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10 Classic Video Games That Just Don’t Hold Up Anymore

When talking about video games and the legacies they leave behind, things can get a little muddled when it comes to re-examining them. A fun game is a fun game, even with age. In most cases, a game that was fun in 1999 will still be at least somewhat enjoyable in 2019, as long as the presentation is the only thing that aged poorly (it's only fair to expect that).

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With some big-name games, though, many fans just can't let go of that magical childhood feeling of playing back in the day. That’s a valid way to look at it, but so many of these titles just wouldn’t hold up if looked at through a modern, unbiased lens. These ten much-beloved games, for instance.

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10 Metroid

Released to critical acclaim and seen as one of the best games of its generation, the original Metroid holds a special place in the hearts of many gamers. But while its legacy lives on, the game itself has aged fairly poorly over the years.

Having to stand still in order to aim and shoot is a limitation not many are used to today. It seems like a petty complaint, but it really affects the flow of progression in a way we just aren’t used to anymore.

9 Assassin’s Creed

The first Assassin’s Creed game isn’t the first title that springs to mind when thinking of the series. That’s because it just isn’t a very good game. It wasn’t when it first came out either, but it sort of got swept up in the good reputation created by its successors.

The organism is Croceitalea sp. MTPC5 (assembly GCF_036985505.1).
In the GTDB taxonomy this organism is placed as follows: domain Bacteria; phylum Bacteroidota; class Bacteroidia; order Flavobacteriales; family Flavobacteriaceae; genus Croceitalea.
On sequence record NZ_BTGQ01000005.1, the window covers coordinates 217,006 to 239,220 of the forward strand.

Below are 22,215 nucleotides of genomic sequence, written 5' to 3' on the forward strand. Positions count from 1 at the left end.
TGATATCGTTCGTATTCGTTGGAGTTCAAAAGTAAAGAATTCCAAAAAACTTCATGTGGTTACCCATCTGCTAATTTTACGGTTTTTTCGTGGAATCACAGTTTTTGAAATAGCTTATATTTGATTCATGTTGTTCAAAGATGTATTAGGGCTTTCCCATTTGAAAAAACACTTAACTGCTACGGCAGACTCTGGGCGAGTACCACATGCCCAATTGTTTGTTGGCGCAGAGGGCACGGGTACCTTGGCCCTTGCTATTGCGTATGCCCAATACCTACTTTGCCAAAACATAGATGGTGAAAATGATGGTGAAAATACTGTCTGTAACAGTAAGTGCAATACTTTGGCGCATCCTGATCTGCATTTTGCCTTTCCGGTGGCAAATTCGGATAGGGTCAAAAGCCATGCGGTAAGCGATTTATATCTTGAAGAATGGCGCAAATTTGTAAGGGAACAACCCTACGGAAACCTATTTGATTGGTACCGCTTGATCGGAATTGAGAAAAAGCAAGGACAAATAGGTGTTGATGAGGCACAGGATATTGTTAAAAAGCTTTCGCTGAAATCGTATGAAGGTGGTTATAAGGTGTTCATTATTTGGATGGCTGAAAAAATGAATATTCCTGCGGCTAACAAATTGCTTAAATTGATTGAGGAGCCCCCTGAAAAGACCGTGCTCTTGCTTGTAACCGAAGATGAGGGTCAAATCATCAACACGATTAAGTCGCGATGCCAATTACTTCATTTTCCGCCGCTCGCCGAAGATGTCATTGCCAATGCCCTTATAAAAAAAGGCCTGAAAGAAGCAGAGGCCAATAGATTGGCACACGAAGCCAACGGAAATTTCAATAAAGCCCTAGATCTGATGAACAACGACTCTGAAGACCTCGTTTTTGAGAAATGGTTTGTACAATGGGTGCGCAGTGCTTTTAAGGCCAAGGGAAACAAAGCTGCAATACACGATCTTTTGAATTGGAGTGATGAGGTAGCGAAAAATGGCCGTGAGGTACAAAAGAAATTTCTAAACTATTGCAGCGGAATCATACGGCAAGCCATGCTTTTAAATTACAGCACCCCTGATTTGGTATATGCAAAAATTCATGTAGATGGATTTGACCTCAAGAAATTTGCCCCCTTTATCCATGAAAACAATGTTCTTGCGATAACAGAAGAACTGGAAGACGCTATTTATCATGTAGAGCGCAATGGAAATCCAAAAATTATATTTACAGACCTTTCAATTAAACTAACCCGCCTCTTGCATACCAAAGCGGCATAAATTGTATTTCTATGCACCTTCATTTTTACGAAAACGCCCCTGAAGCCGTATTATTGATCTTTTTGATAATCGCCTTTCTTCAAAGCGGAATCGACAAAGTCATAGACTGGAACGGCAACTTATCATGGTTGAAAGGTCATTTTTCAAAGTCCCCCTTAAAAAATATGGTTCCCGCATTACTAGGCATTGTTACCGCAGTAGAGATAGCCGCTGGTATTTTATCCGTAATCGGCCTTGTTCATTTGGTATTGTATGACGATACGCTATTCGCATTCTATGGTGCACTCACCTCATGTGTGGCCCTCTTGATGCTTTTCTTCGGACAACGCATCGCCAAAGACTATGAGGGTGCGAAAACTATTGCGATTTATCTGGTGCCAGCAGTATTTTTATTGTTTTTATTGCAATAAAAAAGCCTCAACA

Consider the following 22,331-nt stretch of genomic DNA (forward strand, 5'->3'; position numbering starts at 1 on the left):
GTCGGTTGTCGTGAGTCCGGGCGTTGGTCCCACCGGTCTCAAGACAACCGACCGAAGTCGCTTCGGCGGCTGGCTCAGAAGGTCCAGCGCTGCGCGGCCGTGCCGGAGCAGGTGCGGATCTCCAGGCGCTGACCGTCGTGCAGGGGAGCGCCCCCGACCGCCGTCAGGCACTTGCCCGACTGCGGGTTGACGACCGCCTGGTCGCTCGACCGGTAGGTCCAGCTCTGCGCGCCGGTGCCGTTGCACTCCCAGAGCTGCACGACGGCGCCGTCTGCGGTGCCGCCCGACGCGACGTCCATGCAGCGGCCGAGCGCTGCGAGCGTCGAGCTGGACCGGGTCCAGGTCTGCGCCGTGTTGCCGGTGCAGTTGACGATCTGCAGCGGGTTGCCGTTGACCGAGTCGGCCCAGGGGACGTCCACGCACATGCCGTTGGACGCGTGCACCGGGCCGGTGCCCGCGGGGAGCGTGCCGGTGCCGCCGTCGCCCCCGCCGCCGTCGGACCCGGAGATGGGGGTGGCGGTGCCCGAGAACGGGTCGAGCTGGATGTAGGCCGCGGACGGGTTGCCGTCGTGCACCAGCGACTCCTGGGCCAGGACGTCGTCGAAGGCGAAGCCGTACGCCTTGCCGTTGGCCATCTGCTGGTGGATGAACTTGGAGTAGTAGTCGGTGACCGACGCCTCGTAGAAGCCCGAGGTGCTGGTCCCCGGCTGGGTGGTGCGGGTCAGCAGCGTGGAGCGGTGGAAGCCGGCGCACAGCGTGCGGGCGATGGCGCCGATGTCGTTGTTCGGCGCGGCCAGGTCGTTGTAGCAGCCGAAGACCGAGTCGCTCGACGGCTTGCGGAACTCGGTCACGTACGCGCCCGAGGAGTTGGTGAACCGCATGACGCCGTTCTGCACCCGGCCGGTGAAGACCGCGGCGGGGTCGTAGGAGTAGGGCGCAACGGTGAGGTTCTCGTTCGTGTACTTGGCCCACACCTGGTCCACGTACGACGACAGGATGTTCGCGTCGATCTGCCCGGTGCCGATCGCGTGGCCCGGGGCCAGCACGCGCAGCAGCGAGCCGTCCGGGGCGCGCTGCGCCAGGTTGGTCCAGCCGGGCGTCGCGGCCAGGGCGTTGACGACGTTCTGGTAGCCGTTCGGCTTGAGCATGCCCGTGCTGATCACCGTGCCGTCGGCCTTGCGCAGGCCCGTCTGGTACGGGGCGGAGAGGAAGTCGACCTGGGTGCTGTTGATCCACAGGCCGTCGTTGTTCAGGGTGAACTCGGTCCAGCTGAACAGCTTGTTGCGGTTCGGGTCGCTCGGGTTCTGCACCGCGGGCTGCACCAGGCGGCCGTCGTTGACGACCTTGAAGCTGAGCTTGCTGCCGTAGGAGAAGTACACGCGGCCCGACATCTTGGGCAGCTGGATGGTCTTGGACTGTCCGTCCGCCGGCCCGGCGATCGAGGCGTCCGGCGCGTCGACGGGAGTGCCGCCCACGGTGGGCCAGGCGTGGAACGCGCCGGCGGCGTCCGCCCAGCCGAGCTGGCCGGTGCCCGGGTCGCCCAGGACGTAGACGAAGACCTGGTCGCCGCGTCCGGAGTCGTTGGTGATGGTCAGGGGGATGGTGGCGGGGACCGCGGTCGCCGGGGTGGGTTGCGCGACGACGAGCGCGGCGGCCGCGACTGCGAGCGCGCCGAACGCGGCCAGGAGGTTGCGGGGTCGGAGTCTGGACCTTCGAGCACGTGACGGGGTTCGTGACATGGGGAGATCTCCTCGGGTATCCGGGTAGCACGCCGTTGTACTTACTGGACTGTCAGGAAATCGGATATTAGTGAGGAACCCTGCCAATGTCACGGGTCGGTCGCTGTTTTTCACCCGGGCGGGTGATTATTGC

The game was slow and bland with little payoff. Repetitiveness was another glaring issue, as players essentially had to do the same mission over and over until the game’s final boss battle. Ubisoft would show that the series could do so much better shortly after, but this title remains the weakest in the series by far.

8 Donkey Kong 64

As the kids that played these games back in the day have grown up, it seems as though certain older Nintendo titles get way more praise then they should. Donkey Kong 64 may be a game many hold dear, but it has its fair share of issues.

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The most notable problems are the controls and bland repetitiveness of the game. There are issues with the game’s camera and level design, and another big complaint some fans have is that there are just too many collectibles. There were a lot of cool ideas here (which would be expanded on later), but none of them were executed as well as they could have been.

7 Mass Effect

Long before Mass Effect: Andromeda, the Mass Effect series had established itself as one of the premier action RPG series on the market. All thanks to the original. As the years have gone on, though, the game’s faults have become more apparent.

It has some technical issues, mainly with its shooting mechanics; they feel clunky and sometimes imprecise. The lauded paragon/renegade system feels way too linear all these years later as well.

6 Pokémon Red & Blue

The original Pokémon games, while being responsible for what would become a huge phenomenon all over the world, haven’t really aged all that well. Compared to later entries in the series, the Gen I titles feel stripped down and simplistic to a fault.